HP has had its very own Black Thursday where it announces out of nowhere that it is exiting the hardware business for the much more profitable software business where it currently makes only 2% of its revenue, revenue for this year which is expected to be approximately $128 Billion.

This decision has been made in part due to a decline not only in the number of PCs sold, but also the thinner margins that we are seeing on these product because there is very little distinguishing features between them. The ONLY company to make gains in the PC hardware market has been Apple, where it has been able with its strong brand to consistently persuade consumers to not only purchase its products in increasing numbers, but also to pay the Apple Tax for their premium product. This has led one analyst, Brian Marshall of Gleacher and Co to go as far as saying “Apple single-handedly knocked HP out of the PC, smartphone and tablet business”.                      

Hewlett Packard currently has a market share (MS) of around 18-20% with Dell, it’s closest competitor having some 5% less. HP announced that it intends to follow the IBM model, where they famously sold off there hardware to Lenovo of China so that they too could concentrate on the much more profitable enterprise services. The idea is to spin off its hardware business to a buyer who would then sell it under a different name. There is however two problems with this.

  • IBM was able to adopt this model as it had a willing buyer for its hardware business that allowed it to make such a decision. A buyer that HP doesn’t currently have. It could take months or even years to find such a buyer willing to take place in a market that HP is desperate to get out of due to the reasons stated above.
  • The reason why people buy HP and it has that 20% MS is because of its brand. Now by spinning off its hardware to be sold under a different name. You are effectively re-entering into the market place with a less marketable and unknown brand. It would take a brand such as Google or Microsoft (installing their own specific OS’s, which is highly unlikely as it is cheaper and more profitable to license) to snap this up for it to maintain the MS. Also while HP concentrates on its new software business/venture, how much attention will the unwanted hardware get and will that 20% be allowed to dwindle, reducing its desirability to a buyer even more.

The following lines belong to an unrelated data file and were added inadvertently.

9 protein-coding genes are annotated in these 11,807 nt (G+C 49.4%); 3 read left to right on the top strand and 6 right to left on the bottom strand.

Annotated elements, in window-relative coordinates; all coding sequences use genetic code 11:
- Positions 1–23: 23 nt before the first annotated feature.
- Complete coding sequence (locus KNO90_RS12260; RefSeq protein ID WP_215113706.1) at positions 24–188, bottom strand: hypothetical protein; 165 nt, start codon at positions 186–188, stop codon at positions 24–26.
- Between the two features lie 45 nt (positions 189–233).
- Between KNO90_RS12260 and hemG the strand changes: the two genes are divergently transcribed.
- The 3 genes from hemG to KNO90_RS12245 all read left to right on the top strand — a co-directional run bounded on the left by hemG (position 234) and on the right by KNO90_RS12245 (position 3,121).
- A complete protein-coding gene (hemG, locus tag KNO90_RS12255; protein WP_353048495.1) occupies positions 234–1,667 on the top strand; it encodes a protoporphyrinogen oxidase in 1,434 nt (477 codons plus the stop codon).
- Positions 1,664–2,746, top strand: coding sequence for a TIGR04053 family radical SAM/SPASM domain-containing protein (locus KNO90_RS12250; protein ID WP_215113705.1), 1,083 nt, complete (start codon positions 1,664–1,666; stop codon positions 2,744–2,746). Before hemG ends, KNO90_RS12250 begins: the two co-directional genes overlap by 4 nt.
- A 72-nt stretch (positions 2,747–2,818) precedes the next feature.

The second part of HP’s announcement was focused about its impending acquisition of UK software firm Autonomy. The $11.7bn offer accepted by the the companies board comes at a price which is 64% above the firms valuation and cost HP a 20% loss in its own share price at the same time. HP at this moment appears to be a company in free fall, unhappy with its $130 bn revenue and trying to re-establish itself as a software house. The valuation of Autonomy by HP’s offer is also 47 times the pre-tax profit earned by Autonomy in the accounting period for their previous 12 months to June this year, so how is HP going to fill the $130bn revenue gap. Downsizing and job cuts. So it’s inevitable that HP’s best people will be snapped up by their competitors during the next few months.

It makes sense to establish new revenue streams. But that take time. Integrating a new Company into HP will not be an easy process and will come at further cost. So i don’t understand why they are so desperate to dispose of the majority of its business, that has served it so well for so long and is still delivering significant revenue and profit to it’s shareholders, who at this time must be looking at there investment disappearing as there stock crashes.

One thing i can say is that i wouldn’t want to be HP CEO Leo Apotheker at the companies next AGM.

What do you think of HP’s latest move. Astute piece of business or commercial suicide. Let us know.

About Craig...

Craig is an avid tech enthusiast, fan of sport and lover of movies who is looking forward to sharing these passions with you through his articles on BloomeCorp.

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